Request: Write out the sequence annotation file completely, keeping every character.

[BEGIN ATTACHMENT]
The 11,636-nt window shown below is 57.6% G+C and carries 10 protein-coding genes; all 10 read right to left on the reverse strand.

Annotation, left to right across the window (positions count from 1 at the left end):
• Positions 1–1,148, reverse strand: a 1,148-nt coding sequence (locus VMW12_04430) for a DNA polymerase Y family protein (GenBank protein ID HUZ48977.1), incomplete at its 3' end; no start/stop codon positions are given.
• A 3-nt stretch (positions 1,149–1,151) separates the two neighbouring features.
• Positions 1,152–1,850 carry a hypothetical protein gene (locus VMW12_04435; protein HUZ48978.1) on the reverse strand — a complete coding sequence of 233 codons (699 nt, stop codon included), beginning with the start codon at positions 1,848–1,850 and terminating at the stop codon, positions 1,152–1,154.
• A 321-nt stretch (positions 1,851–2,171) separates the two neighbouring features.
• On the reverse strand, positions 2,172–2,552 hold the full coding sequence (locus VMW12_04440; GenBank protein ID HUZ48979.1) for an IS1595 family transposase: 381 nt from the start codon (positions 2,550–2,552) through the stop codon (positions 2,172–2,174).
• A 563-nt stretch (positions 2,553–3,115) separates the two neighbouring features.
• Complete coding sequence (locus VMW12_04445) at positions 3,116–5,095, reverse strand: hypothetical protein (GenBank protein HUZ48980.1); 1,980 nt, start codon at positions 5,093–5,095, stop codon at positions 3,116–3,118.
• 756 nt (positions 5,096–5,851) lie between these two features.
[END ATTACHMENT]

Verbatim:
The 11,636-nt window shown below is 57.6% G+C and carries 10 protein-coding genes; all 10 read right to left on the reverse strand.

Annotation, left to right across the window (positions count from 1 at the left end):
• Positions 1–1,148, reverse strand: a 1,148-nt coding sequence (locus VMW12_04430) for a DNA polymerase Y family protein (GenBank protein ID HUZ48977.1), incomplete at its 3' end; no start/stop codon positions are given.
• A 3-nt stretch (positions 1,149–1,151) separates the two neighbouring features.
• Positions 1,152–1,850 carry a hypothetical protein gene (locus VMW12_04435; protein HUZ48978.1) on the reverse strand — a complete coding sequence of 233 codons (699 nt, stop codon included), beginning with the start codon at positions 1,848–1,850 and terminating at the stop codon, positions 1,152–1,154.
• A 321-nt stretch (positions 1,851–2,171) separates the two neighbouring features.
• On the reverse strand, positions 2,172–2,552 hold the full coding sequence (locus VMW12_04440; GenBank protein ID HUZ48979.1) for an IS1595 family transposase: 381 nt from the start codon (positions 2,550–2,552) through the stop codon (positions 2,172–2,174).
• A 563-nt stretch (positions 2,553–3,115) separates the two neighbouring features.
• Complete coding sequence (locus VMW12_04445) at positions 3,116–5,095, reverse strand: hypothetical protein (GenBank protein HUZ48980.1); 1,980 nt, start codon at positions 5,093–5,095, stop codon at positions 3,116–3,118.
• 756 nt (positions 5,096–5,851) lie between these two features.